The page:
Last May, I covered the panel decision in Fair Housing Council v. Roommates.com, LLC (9th Cir. 2007) 489 F.3d 921. I had only been blogging for about two weeks at the time, so I stuck to the more technical aspects of the case; specifically, the issue of the scope of immunity that the Communications Decency Act provides for internet service companies. I voice my personal opinion more these days . . . but we’ll get to that in a minute.
The 60-second review, for those who do not want to go to the original post, (though I encourage you to visit it because it contains so many related links) is this: (1) Roommates.com is an internet clearinghouse for people seeking roommates,; (2) two fair housing councils sued Roommates.com, alleging that the website published discriminatory roommate preferences in violation of the Fair Housing Act and various state laws; (3) the trial court granted summary judgment on the ground that the CDA conferred immunity. The Ninth reversed, and I described its holding as follows:
Roommates lacks immunity under the CDA for publishing and e-mailing member profiles containing members’ gender, sexuality, and children information and preferences, which it collects from its members via an interactive, drop-down menu registration process. But . . . Roommates is immune from liability for publishing the free-form comments submitted by its members. Concurring and dissenting, Judge Reinhardt would also find immunity lacking for the latter publication.
No doubt this announcement is going to garner as much attention from bloggers as the panel decision — this time, no doubt, with lots of predictions.
My initial reaction to the case had nothing to do with the actual grounds of decision. Instead, I was astounded that the decision said nothing about whether a person has a right to discriminate in choosing a roommate. The decision seems to presume that one cannot.
That is what I found so astounding. Roommates may not be the most intimate of associates, but the relationship certainly is a personal one. Are we ready to start imposing liability on people who decline a roommate of their disfavored race or religion? Don’t we need to ask whether roommate seekers are engaged in commerce as opposed to intimate association? Take a look at how the court described some of the preferences placed in ads on the website:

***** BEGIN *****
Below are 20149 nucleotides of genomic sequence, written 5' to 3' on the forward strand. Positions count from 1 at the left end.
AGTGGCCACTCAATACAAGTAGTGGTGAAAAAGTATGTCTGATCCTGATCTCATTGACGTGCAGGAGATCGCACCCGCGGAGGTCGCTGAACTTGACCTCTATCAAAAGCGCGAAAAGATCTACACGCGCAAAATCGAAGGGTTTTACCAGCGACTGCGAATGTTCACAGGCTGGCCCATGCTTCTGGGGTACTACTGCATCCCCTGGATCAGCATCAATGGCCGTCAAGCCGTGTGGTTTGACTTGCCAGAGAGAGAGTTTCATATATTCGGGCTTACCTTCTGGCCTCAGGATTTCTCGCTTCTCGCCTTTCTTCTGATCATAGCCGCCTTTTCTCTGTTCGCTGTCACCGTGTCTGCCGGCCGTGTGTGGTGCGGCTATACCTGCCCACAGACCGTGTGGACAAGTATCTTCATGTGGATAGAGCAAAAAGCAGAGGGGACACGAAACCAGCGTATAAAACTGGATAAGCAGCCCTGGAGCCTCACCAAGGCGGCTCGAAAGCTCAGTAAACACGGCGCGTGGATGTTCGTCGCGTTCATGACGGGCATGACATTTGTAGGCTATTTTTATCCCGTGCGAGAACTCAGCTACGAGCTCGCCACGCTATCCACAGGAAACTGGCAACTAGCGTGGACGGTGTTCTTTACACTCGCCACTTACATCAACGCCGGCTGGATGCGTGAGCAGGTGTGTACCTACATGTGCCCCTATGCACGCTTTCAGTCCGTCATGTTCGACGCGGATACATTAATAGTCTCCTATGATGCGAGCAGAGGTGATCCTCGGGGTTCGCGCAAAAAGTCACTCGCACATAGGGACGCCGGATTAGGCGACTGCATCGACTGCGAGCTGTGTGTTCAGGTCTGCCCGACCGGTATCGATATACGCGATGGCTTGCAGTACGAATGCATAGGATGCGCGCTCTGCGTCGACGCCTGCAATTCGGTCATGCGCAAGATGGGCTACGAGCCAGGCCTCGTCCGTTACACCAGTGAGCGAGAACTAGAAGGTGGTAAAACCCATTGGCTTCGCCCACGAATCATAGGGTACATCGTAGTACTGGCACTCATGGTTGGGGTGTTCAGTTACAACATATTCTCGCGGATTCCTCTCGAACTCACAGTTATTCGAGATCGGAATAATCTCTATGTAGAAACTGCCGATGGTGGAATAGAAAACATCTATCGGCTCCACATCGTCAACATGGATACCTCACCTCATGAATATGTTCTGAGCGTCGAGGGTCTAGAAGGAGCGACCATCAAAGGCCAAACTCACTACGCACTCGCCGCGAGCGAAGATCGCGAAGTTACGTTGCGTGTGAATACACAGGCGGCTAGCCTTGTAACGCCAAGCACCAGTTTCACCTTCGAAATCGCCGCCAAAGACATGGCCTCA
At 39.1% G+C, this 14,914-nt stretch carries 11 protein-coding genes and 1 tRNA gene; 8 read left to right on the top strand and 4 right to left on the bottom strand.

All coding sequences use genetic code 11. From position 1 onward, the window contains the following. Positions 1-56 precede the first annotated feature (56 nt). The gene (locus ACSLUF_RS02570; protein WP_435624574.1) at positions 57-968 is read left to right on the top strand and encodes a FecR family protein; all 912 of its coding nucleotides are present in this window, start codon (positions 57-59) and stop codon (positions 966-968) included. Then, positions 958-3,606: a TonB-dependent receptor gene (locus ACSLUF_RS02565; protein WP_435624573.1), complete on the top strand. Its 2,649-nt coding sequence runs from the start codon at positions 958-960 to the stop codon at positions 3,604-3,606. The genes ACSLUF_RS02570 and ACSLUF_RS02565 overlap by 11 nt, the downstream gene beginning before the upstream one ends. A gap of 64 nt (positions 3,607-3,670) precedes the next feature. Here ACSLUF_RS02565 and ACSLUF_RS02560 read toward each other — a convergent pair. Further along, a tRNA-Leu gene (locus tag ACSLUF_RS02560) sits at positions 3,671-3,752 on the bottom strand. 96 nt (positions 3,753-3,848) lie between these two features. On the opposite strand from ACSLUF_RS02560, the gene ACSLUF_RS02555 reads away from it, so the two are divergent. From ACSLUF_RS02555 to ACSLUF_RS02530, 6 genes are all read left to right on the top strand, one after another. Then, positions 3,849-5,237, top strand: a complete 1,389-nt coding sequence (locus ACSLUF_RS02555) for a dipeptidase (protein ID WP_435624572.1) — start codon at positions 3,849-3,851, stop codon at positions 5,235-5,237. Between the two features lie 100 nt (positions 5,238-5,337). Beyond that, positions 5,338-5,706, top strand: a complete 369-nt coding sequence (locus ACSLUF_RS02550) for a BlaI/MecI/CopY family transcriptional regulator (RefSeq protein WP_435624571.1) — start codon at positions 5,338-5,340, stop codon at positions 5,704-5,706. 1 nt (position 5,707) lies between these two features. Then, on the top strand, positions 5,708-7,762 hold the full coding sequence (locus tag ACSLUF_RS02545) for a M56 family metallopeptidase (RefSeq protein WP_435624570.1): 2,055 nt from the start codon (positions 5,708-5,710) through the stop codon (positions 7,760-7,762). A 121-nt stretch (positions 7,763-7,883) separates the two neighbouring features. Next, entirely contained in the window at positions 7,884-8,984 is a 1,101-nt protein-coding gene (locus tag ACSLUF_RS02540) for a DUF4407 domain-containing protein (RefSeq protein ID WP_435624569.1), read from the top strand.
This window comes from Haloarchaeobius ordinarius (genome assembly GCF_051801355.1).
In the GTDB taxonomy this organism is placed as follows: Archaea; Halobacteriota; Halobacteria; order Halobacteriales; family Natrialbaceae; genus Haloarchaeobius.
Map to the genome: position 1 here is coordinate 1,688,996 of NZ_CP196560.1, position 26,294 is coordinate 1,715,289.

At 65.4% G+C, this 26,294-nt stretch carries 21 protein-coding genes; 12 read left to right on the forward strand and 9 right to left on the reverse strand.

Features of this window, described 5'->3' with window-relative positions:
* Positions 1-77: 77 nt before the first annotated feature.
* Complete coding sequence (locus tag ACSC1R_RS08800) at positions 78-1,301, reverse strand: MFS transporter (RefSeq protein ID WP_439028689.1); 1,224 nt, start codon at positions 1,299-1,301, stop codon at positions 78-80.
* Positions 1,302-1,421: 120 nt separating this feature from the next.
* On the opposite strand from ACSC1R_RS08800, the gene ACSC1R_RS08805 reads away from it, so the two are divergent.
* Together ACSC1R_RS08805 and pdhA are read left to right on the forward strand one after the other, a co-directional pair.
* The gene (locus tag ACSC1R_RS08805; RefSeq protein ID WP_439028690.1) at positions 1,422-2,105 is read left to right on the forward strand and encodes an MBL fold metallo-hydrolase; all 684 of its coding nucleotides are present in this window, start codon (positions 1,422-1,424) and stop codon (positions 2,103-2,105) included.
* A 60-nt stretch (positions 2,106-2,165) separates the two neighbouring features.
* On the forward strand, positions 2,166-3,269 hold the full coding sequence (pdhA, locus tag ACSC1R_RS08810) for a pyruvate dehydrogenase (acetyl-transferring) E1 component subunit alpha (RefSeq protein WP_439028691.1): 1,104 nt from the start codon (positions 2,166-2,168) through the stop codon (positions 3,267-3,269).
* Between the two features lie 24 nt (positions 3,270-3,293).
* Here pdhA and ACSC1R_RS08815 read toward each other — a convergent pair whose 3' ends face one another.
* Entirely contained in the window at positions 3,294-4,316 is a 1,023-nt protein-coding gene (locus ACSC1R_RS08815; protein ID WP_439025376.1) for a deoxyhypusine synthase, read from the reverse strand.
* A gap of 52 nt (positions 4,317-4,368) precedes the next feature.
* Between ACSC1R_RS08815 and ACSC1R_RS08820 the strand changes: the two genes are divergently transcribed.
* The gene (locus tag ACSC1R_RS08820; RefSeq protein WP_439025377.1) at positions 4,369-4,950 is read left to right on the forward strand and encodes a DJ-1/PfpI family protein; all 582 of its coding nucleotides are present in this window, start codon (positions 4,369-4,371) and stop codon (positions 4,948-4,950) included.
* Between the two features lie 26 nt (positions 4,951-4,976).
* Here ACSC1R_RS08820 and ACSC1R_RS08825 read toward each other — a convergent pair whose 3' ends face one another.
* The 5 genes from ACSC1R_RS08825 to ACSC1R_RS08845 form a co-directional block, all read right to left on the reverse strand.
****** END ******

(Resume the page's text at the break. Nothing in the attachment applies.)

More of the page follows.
Some state that they “Pref[er] white Male roommates,” while others declare that they are “NOT looking for black muslims.” Some don’t want to deal with annoyances such as “drugs, kids or animals” or “smokers, kids or druggies,” while others want to stay away from “psychos or anyone on mental medication.” More friendly folks are just looking for someone who will get along with their significant other or their most significant Other.
The references to “significant other” and “significant Other” (that’s with a capital “O”) were explained in the following footnotes. Re “other”: “The female we are looking for hopefully wont [sic] mind having a little sexual incounter [sic] with my boyfriend and I [very sic].” Re “Other”: “We are 3 Christian females who Love our Lord Jesus Christ . . . . We have weekly bible studies and bi-weekly times of fellowship.”
“[very sic]” . . . that’s quite funny. I have to confess I missed that completely last May.
Anyway, my reaction was just a gut reaction. For a more intellectual analysis of the free speech and free association rights involved, see Professor Eugene Volokh’s post at The Volokh Conspiracy — in which you’ll learn that we have, indeed, already imposed liability for the emotional distress inflicted by a person’s rude refusal of a roommate.
UPDATE (10/12/07): You can access the petition for rehearing and associated briefing at Professor Eric Goldman’s Technology & Marketing Law Blog. Thanks to How Appealing for the link.
UPDATE #2 (10/12/07): Well, I guess Professor Volokh and I have reason to hope. I had a chance to look at the rehearing petition, and it takes up the free speech and free association issues.